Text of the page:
As user experience professionals, a core focus in everything we do is ease and simplicity. Once creatives venture too far down the design path, they can lose sight of the end users’ needs. While a colorful, fancy interface can be good, we cannot forget a product or application's original mission. The form of the design must follow its function in this sense.
Author Steve Krug was a Usability Consultant when he wrote the first edition of 'Don't Make Me Think,' which proved to be a seminal work after its original release in 1999. He was able to convey the value of human factors, along with direct and simple web design. What Krug communicated in the late '90s has become much more common in the UX industry nowadays. And still, his mantra of designing for easy and direct task completion demands repeating.
Things should be concise. Signup and onboarding procedures for a product, website, or application are only a small part of the journey. If I'm completing a signup form for, say, a paid sports news website, I'm not there because I enjoy entering my name, address, and credit card info. I'm doing that to get to the good part, the content. Why make a user waste their time or energy on something like a flawed signup process when you can ensure it's as streamlined as possible?
A program, product, or service has to meet the users' needs above all else. And to meet the users' needs appropriately, the product itself should not generate additional frustration or confusion. The design must help the user easily accomplish their goals.
That is why it is crucial to assess your product not just during development, but after production as well. It should become a regular occurrence, with check-ins and evaluations built right into a company's calendar. Iteration offers the chance to not only perfect the product itself but the processes you employ for product improvements.
In a highly competitive and ever-changing marketplace, the ability to evolve and adapt is invaluable. Don't just think one step ahead; think two steps ahead. Look for an edge anywhere you can find it. It's so important to take a nuanced and measured approach to a product redesign.
Things around us are constantly changing, and it's no exception with your product. There are always changes with the users, the market, the industry, and on and on. Ignoring those changes is giving up.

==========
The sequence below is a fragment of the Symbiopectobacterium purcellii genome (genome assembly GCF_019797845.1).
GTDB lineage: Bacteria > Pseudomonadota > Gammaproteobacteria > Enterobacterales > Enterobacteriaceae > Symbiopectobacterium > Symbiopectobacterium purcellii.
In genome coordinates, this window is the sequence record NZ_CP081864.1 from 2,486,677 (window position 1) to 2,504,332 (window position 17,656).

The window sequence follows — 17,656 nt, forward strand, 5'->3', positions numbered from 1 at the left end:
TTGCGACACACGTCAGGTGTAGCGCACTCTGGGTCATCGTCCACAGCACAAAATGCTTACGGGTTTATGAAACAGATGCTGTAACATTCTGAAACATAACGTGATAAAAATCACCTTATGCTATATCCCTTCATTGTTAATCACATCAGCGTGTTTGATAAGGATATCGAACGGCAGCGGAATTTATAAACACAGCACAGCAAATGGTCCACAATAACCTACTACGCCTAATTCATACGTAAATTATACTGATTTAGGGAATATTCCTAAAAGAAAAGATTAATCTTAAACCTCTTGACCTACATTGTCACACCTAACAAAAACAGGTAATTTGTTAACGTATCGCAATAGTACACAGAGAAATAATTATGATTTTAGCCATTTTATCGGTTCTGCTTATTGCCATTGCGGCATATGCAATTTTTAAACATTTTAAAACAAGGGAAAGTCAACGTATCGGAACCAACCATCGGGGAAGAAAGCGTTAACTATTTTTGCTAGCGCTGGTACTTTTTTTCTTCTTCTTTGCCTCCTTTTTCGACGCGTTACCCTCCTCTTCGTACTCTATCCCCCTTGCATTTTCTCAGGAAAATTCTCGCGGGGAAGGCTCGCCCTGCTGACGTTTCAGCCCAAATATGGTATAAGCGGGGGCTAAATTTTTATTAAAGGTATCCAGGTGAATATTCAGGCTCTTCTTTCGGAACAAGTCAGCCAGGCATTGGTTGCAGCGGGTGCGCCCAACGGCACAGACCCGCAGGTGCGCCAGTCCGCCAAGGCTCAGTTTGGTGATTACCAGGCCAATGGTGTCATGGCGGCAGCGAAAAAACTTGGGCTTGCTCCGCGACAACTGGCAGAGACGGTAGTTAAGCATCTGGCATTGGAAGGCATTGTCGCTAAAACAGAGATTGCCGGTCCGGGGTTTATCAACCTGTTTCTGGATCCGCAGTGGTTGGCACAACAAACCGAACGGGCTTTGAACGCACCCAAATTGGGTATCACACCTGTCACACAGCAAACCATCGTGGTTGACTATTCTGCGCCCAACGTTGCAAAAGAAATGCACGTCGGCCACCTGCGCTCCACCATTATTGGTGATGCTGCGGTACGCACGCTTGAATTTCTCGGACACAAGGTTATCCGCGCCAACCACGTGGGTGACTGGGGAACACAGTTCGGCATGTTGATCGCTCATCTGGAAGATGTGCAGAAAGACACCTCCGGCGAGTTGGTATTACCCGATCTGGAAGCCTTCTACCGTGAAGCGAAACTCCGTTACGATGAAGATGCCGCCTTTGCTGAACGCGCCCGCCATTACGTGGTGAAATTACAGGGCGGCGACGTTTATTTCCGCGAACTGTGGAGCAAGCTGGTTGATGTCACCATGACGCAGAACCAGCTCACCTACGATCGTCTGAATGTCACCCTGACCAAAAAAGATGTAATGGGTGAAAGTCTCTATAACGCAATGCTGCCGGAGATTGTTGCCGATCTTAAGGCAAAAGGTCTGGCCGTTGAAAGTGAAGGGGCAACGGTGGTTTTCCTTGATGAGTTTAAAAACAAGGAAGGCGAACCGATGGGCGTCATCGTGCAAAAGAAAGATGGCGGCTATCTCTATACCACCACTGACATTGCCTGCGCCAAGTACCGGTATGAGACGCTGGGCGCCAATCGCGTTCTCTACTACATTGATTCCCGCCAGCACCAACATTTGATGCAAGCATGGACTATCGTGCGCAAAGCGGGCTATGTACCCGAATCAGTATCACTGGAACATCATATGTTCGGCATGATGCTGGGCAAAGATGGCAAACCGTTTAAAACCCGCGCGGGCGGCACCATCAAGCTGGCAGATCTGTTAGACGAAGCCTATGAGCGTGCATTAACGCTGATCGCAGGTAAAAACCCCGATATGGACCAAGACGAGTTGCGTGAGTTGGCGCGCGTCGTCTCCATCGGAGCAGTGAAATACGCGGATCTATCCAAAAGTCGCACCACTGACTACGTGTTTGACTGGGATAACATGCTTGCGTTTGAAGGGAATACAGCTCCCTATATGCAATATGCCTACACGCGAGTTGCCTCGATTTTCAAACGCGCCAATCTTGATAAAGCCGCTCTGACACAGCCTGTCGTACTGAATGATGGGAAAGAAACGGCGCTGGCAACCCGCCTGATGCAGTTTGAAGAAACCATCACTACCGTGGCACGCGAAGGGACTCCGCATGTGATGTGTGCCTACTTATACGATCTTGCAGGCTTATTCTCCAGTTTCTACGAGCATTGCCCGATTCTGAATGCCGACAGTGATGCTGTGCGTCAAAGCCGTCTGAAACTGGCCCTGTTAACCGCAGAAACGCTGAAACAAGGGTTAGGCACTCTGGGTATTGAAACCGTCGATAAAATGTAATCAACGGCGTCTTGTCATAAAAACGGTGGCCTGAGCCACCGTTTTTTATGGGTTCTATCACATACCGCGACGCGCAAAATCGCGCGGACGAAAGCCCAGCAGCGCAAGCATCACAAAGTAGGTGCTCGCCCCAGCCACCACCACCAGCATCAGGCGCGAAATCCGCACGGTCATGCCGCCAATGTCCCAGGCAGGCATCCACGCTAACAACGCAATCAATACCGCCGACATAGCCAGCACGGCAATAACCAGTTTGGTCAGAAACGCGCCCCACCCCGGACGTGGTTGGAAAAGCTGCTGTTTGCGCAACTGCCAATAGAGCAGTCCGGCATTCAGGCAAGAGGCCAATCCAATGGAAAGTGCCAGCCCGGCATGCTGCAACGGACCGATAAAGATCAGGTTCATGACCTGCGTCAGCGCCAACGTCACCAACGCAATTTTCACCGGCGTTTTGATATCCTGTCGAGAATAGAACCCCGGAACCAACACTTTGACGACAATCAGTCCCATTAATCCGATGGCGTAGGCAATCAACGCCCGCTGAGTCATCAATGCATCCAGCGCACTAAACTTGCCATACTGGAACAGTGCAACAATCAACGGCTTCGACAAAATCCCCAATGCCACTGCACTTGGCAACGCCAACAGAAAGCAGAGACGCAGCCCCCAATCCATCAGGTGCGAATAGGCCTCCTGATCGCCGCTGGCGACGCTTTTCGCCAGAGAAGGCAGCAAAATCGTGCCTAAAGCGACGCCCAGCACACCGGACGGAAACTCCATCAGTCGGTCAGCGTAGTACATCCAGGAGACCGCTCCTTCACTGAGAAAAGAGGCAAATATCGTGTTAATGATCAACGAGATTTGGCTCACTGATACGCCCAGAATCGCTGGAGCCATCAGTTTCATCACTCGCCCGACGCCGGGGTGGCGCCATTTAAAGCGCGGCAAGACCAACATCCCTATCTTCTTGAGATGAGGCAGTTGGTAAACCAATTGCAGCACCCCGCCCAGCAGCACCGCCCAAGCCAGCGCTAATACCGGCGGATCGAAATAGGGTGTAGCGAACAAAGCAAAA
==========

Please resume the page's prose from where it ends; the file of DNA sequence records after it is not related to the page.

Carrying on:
As mentioned in this blog last week, Jakob Nielsen's 10 general principles for interaction design is an excellent resource when conducting a UX evaluation for ease and simplicity. We've talked about recognition versus recall here before as well, and that is just one heuristic that speaks to ease of use.
For example, if a mobile app user has to stop and think about a navigation symbol or a menu word choice, that is a design flaw. The user had to recall what a particular word or symbol is referring to, and that hesitation costs unnecessary time and effort along the journey. With a simple approach to these kinds of design elements, we can foster recognition instead, where the user observes something and immediately knows what it does or what it means.
As author Steve Krug notes on his personal website, sensible.com, it's not just UX designers who stand to benefit from his design principles. There's also 'developers, designers (visual, interaction, and UI), product managers, Agile team leaders, writers, editors, marketers, and CEOs.' And that's very important to note. Once different team members come together to evaluate and redesign products for ease of use, the process and the final product will benefit greatly.
Here at 3Digit, we employ these practices whether we are designing a digital or physical product. We understand the experience is key. If you would like to learn more about our services, click here. You can read more of what we have to say about other topics below and if you're interested in working together, contact us.